I came to the end of the Jukan forest without meeting man or beast, or finding any trace of Dian.
According to Dian’s directions, I turned right here and skirted the forest. She had told me that this would lead me to the far end of the valley where I should come upon a stream, and that I should follow this stream to a small inland sea into which it emptied; then I was to follow the shore of this sea to the left. Eventually, I would see a lofty mountain peak far ahead of me, which would indicate the direction of Sari. After that, I should have to depend upon my own resourcefulness to find my way, for she could not recall any other outstanding landmark, for she, born with the homing instinct, had not needed to particularly note any of them.
I had reached the lower end of the valley and the river without seeing any trace of Dian, and had just about come to the conclusion that I had been wrong in assuming that she had been brought in this direction, whereas it was equally possible that she might have been captured by the Jukans and returned to the village. Should I return to Meeza’s village or should I go on? That was the question. My better judgment told me that I should turn back; but I finally decided to go on yet a little farther; but eventually I gave it up as hopeless and turned back.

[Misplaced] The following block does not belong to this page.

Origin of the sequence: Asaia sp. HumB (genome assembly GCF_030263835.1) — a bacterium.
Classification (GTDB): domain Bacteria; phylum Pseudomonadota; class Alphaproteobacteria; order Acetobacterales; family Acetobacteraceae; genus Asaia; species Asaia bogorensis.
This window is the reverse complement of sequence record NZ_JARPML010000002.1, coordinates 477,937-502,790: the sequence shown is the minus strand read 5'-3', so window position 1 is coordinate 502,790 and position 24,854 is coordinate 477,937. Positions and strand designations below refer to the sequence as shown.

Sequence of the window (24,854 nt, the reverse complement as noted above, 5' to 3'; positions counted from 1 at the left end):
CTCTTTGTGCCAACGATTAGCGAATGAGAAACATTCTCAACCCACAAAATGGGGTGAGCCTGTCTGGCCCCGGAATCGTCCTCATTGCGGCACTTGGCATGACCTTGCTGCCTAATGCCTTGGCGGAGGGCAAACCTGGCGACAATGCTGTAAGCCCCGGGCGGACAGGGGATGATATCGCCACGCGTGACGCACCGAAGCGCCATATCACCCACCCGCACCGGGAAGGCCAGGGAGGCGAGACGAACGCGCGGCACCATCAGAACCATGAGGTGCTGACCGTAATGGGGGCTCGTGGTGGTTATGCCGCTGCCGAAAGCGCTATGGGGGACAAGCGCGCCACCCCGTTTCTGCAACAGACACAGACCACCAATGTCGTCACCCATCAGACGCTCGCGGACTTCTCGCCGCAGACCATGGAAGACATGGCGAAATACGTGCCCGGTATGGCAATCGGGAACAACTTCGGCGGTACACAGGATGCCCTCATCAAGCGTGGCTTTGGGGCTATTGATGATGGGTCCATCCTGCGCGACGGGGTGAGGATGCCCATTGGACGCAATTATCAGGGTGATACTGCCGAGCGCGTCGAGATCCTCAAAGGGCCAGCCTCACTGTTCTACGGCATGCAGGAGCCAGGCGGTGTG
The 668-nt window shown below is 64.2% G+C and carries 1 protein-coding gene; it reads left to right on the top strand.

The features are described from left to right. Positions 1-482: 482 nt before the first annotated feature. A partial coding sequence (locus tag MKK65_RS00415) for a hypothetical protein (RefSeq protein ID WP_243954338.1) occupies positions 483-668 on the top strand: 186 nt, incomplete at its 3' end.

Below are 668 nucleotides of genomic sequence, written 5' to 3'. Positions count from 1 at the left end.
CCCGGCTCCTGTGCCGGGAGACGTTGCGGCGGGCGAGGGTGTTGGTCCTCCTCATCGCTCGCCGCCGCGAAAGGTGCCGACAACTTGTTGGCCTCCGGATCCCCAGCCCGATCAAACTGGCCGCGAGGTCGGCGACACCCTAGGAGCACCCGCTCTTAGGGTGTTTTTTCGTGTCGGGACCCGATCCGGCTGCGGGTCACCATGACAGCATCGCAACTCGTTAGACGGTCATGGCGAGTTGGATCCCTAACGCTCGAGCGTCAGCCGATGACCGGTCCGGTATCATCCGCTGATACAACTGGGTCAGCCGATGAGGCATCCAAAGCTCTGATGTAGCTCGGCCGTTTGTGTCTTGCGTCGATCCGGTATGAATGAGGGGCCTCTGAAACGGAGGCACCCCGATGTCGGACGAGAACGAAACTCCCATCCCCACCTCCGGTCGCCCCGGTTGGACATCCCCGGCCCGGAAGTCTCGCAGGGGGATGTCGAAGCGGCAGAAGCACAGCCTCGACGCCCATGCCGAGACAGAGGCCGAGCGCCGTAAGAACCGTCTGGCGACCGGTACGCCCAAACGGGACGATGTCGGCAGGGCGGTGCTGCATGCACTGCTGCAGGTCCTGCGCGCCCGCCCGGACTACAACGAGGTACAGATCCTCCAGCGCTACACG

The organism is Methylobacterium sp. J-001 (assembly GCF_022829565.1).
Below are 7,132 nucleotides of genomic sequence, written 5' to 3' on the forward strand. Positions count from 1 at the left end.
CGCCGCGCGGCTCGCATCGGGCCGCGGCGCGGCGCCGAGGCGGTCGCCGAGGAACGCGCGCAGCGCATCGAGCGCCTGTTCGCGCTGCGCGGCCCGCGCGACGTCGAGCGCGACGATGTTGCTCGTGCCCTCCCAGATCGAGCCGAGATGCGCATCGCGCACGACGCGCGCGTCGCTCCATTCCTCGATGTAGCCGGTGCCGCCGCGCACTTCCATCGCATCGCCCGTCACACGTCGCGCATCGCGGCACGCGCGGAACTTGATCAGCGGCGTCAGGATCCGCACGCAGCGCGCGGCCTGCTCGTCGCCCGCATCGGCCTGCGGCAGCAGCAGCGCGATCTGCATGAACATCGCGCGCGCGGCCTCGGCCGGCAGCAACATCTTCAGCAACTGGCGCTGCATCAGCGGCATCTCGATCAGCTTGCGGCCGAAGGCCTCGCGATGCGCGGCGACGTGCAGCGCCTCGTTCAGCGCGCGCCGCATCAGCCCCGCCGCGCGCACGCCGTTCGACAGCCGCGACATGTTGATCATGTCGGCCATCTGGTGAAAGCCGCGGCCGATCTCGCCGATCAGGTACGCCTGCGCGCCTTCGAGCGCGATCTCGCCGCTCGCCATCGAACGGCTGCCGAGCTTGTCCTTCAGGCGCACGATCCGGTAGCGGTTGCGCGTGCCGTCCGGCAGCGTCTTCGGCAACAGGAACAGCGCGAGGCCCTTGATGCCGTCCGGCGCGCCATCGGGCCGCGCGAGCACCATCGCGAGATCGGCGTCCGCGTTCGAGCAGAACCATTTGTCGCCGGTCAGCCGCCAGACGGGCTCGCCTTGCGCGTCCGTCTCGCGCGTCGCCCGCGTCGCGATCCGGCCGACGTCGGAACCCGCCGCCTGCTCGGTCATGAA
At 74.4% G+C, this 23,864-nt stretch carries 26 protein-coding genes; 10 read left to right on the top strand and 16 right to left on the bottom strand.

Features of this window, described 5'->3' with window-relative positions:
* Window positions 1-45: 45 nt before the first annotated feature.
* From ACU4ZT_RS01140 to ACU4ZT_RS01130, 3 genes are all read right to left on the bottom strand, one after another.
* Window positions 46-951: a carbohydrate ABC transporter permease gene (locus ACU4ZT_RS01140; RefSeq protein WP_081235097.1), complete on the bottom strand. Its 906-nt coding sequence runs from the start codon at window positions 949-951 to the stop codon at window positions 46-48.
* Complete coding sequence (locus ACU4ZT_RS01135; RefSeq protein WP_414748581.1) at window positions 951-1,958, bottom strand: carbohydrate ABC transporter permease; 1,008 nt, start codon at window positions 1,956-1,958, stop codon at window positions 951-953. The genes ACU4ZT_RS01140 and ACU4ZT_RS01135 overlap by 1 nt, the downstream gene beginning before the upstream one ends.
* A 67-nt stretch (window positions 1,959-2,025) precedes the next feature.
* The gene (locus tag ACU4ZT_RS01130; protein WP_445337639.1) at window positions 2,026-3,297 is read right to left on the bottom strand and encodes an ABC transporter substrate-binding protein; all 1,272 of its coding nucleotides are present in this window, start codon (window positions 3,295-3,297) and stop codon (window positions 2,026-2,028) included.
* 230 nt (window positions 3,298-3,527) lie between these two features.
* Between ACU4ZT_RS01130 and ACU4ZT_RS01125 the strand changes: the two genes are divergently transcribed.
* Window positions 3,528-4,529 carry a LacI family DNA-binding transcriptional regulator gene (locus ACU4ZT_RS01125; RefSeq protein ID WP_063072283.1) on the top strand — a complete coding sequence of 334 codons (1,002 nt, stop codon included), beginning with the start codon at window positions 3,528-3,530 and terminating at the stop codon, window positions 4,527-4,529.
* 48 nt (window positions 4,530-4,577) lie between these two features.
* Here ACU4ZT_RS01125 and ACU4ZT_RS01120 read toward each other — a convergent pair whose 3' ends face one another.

The forest in the Valley of the Jukans stops rather abruptly where it meets the plain; although a few scattered trees dot the latter. For purposes of better concealment, I traveled just inside the edge of the forest where the plain was always visible to me and trees always within easy reach as avenues of escape from the more dangerous carnivores.
From the village of Meeza to the lower end of the valley, where I had turned back, must be about twenty miles. I had been without sleep for some time and, being practically exhausted, I sought out a tree in which I could rig myself up a sleeping platform well concealed by verdure from prying eyes, and far enough above the ground to be safe from hunting beasts; and here I was soon asleep.